Structure Sensor Review Part 1 – Hardware & Occipital Apps

If you’ve read my previous 3D Scanner Review of the 3D Systems Cubify Sense you know that I was impressed by the ease-of-use and geometric details for a device priced below €450. But the quality of the color information — or textures — the Sense captures are completely underwhelming.

In this Review I’m testing the Sense’s mobile brother, the iSense*. At least thats how 3D Systems rebranded the device. Its original name is Structure Sensor made by a Occipital. I’m testing that original version, which I got from the Dutch 3D Printing and 3D Scanning Store MakerPoint.


*I’ve updated this review after Occipital released new apps that make use of its new SDK. It’s greatly improves the scanner’s resolution, but drops support for the rebranded iSense device.


Cost-wise the Structure Sensor a bit more expensive than the Sense: The Structure Sensor itself costs €440, but you’ll need a €60 bracket to attach it to a compatible iPad. And then you’ll need a compatible iPad of course! It’s compatible with all iPads newer than the 4th Gen iPad and iPad mini 2 (previously known as “iPad Mini with Retina Display”) — including recently added support for the iPad Pro 9.7″ & 12.9″.

I’ve tested it with the least powerful compatible device, the iPad mini 2, which has a 5 megapixel camera with an aperture of f/2.4. Since this camera is used to capture color details, it’s safe to say that using a newer iPad will result in better texture quality. This iPad Pro 9.7″, for example, has a 12 megapixel camera with a faster f/2.2 lens. That being said, I think that testing with an iPad mini 2 is a great benchmark and this iPad is still being sold for €265, bringing the total minimal costs of the Sensor + Bracket + iPad to €765 — which is still a lot less than many other 3D Scanners. (All prices I mention are in Euros and include 21% Dutch VAT).

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3D Systems Cubify Sense Review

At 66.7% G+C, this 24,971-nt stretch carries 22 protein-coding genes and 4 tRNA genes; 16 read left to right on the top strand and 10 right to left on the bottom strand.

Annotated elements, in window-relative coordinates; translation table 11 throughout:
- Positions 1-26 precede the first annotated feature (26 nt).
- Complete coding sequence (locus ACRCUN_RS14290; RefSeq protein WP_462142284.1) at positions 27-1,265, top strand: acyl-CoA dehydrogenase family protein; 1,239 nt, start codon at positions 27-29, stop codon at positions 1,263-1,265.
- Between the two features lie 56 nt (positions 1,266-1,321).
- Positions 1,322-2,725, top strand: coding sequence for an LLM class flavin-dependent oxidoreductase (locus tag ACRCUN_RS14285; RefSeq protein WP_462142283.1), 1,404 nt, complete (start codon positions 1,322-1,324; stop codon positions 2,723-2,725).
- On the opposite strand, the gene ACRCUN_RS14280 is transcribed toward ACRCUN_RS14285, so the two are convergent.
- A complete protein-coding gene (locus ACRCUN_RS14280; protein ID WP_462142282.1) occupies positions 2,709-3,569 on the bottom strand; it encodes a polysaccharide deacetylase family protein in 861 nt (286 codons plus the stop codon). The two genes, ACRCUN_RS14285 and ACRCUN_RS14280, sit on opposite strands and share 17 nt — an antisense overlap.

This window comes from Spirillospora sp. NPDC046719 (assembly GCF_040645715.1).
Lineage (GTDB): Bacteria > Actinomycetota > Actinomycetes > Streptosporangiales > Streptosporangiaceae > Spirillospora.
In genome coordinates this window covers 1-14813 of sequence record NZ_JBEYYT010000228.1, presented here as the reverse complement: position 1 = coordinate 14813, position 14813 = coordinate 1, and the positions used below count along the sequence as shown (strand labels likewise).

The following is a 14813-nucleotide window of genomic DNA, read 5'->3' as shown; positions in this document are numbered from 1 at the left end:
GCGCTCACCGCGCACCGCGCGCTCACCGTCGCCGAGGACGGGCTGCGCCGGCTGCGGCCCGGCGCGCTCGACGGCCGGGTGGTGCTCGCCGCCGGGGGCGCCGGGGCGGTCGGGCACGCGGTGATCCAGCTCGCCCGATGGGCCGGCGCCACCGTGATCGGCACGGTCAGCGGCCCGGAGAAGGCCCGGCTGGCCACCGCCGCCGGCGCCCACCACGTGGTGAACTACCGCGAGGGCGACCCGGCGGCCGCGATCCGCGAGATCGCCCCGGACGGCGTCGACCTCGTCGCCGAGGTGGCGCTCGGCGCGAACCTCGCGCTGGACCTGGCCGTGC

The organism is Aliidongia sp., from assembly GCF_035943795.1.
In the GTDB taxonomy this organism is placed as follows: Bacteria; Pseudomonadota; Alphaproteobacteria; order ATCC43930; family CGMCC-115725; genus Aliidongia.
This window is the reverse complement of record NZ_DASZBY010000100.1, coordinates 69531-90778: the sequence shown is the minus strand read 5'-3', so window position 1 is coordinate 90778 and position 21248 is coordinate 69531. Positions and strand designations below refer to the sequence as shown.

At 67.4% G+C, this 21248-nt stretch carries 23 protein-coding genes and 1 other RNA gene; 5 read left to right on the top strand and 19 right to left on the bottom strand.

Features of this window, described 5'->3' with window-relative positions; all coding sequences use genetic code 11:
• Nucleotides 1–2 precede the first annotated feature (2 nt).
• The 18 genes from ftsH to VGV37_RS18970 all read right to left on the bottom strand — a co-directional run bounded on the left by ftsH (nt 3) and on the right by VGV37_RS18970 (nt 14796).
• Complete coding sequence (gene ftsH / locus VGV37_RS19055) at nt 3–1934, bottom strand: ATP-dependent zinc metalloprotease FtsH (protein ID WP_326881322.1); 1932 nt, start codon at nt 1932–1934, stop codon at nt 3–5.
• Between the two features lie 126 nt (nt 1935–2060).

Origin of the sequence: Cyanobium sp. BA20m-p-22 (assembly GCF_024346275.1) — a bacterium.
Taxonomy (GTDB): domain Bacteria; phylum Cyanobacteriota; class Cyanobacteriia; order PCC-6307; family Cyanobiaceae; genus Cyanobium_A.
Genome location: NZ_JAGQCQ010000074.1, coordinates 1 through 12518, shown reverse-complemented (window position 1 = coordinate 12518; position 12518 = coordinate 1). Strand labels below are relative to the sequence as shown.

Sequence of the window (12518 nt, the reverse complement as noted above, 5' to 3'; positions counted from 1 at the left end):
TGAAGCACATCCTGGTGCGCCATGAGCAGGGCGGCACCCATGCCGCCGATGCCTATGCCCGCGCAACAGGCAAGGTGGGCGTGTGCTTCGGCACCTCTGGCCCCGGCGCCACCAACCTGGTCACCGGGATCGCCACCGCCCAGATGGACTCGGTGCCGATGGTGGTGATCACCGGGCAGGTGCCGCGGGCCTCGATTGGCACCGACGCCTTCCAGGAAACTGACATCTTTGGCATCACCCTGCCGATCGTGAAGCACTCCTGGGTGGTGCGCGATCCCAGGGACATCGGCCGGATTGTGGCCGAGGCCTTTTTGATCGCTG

3D Systems (Cubify) Sense 3D Scanner Review

This Review is based on the original, first generation Sense 3D Scanner.

In April 2016, 3D Systems (quietly) released the Next Generation Sense 3D Scanner—also referred to as the 2nd Generation, 2nd Gen, Sense 2—which uses the new Intel RealSense SR300 3D Camera hardware and promises better color textures, among other things.

I’ll review this new version soon!


Very excited to publish my very first 3D Scanner Review! As you might have read I started exploring Reality Capture, both in the form of Photogrammetry—which is more of a software approach—and 3D Scanning—the hardware way.

In this post I’ll guide you through my discoveries with the Sense 3D Scanner. It is sold by 3D Printing company 3D Systems. It used to be part of their consumer-focussed Cubify line of products that also included the Cube 3D Printer, but the complete Cubify brand has been discontinued in December 2015. I’m sure they won’t be producing new ones, nor update the software, so this review is probably the final state of the product.

The Sense retails for about €400-€450 here in the Netherlands. The question of course is: is it worth that money? And what are the advantages compared to capturing objects with a free mobile app—which I found out works really well.